Incompatible brands

Incompatible brands

By THE SUNDAY GUARDIAN | 9 January, 2016
Expectedly, in a political culture, where each action of the Narendra Modi government is condemned by the Usual Critics, the decision to terminate the services of the advertising agency handling the Incredible India account has been met with waves of protest at such “intolerance”. The implication is that the ad agency’s chosen mascot for the campaign, Aamir Khan, has been punished for his comments that his family felt “unsafe” in India. What has been left unanswered is exactly why an individual belonging to the highest income slab in the country, who is presumably surrounded by bodyguards, feels unsafe in the country that has been responsible for his renown and his wealth. There is more than a whiff of suspicion that the unflattering comments made about the situation in his country were caused by a desire to jump onto the Award Wapsi bandwagon, comprising those who have gone public bemoaning the supposed “loss of liberties” consequent to Narendra Damodardas Modi taking over as Prime Minister of India on 26 May 2014. Acts of intolerance towards free speech such as the banning of books, including in the distant past of the 1950s those penned by satirist Aubrey Menen, a work of Salman Rushdie in the 1980s and another by Taslima Nasreen in the 1990s, have taken place even in periods when neither PM Modi nor the Bharatiya Janata Party was running the country. Interestingly, India was the first country to ban Rushdie’s book, although the publicity generated ignited similar actions in other countries, including the placing of a bounty on the author’s head by Ayatollah Khomeini. In the case of Taslima Nasreen, the work which was found so offensive by some vocal elements, dealt with the discrimination faced by Hindus in Bangladesh, a situation which has been exhaustively documented in thousands of other works.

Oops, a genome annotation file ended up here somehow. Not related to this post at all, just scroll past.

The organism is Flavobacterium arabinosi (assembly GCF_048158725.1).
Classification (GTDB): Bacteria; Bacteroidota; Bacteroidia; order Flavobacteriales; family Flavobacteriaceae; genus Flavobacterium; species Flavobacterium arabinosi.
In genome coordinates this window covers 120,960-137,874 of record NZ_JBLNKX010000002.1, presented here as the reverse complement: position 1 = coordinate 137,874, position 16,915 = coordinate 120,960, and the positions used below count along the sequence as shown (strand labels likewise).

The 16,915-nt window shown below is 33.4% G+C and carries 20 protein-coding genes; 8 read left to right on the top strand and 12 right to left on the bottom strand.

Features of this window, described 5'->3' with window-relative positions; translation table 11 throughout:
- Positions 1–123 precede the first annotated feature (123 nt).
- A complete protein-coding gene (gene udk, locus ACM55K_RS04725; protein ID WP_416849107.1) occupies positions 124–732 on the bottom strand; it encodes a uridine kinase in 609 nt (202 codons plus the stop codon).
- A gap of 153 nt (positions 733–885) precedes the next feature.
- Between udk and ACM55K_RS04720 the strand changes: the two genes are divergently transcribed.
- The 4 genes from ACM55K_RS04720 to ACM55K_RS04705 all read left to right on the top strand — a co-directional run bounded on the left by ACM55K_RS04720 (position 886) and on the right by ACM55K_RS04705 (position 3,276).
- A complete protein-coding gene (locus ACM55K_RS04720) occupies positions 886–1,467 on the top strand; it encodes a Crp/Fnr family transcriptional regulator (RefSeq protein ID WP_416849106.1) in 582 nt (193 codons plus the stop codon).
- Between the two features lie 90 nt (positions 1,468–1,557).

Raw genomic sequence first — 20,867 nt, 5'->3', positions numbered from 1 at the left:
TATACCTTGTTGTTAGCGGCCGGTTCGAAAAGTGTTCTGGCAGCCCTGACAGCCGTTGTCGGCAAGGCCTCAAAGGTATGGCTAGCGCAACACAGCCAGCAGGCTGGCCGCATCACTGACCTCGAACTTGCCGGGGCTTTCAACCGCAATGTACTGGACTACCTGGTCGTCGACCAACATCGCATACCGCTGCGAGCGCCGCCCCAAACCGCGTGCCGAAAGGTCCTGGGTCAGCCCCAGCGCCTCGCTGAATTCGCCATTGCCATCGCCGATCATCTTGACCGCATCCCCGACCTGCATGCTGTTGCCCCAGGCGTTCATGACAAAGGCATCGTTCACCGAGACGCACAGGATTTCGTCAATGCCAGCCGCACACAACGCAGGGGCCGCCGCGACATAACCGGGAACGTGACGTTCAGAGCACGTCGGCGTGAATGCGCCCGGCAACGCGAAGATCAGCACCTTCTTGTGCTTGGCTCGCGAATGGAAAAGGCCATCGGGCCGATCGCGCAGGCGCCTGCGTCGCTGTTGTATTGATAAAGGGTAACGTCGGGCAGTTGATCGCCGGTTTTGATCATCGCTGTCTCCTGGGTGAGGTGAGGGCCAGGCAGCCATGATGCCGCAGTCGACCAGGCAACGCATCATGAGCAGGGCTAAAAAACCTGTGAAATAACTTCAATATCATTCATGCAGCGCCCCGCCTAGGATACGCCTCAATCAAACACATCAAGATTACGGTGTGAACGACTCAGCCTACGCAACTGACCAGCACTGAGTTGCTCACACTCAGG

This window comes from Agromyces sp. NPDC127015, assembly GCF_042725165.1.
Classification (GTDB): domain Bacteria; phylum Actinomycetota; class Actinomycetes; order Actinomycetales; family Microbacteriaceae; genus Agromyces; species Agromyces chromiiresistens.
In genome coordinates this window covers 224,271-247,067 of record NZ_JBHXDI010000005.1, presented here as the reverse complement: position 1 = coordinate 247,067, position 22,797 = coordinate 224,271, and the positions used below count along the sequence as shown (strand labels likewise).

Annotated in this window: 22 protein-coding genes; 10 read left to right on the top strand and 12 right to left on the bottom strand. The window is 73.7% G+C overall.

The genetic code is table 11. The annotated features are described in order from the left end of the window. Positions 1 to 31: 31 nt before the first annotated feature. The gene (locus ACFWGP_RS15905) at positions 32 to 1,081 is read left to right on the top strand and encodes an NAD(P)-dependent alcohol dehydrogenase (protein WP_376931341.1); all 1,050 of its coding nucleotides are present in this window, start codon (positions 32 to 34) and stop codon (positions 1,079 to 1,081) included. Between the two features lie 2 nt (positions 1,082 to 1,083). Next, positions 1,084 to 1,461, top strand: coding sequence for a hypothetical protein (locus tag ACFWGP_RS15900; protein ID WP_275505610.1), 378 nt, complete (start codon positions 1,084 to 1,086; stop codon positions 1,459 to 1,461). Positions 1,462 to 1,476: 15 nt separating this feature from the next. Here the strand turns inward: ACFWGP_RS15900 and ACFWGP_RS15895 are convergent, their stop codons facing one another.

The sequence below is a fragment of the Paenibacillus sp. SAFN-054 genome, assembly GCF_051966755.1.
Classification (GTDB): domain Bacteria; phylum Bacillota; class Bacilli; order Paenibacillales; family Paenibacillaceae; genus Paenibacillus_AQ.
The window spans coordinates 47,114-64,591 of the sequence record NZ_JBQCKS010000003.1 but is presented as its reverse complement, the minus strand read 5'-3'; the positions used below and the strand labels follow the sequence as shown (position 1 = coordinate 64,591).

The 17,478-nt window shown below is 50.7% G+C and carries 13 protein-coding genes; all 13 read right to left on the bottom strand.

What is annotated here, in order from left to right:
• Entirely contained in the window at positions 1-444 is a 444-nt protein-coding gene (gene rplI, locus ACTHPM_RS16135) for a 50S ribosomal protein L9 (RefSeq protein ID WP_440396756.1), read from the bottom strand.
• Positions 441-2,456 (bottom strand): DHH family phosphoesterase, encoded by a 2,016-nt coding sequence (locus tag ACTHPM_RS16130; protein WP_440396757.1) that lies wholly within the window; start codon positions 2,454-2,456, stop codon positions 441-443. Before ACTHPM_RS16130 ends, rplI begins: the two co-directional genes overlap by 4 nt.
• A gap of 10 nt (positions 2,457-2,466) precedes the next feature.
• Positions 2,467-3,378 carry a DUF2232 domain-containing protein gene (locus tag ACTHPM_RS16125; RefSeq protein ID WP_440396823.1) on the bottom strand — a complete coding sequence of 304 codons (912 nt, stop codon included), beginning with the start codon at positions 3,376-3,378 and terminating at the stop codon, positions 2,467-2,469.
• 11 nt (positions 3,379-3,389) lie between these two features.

When Aamir Khan went public with his view that India was in the view of his wife “unsafe”, he became an internet search away from any individual watching his campaign boosting Incredible India. The contrast between the views on his country expressed outside the campaign and within its box is stark, and in many would create doubt about the message that India is a glorious country to visit, which it undoubtedly is. Certainly, there have been instances that are condemnable, but overall, millions of tourists come and leave the country each year, most delighted to experience the varied sights and sounds of a living civilisation stretching back several thousand years. However, provided a few locations are avoided that are well known to be less than completely safe, India is as safe as any other country in Asia, and indeed much safer than most. When Aamir Khan expressed his view that the opposite was the case, he lost both the moral as well as the intellectual right to be the brand ambassador for Incredible India. It would be akin to a heavy smoker being made the face of a campaign against cigarette smoking, or (in the words of a lady author), as though he said (through the newspapers) that his wife drank only Pepsi when he was the brand ambassador for Coca Cola. The chasm between his real views and what may be termed his “reel” views is vast, and may have been condoned were it about a movie. It is not. It is about a real country, his own. Aamir Khan’s remarks have the capacity to cause much damage to the international image of India, damage that would get compounded were he to get retained as the brand ambassador of Incredible India.

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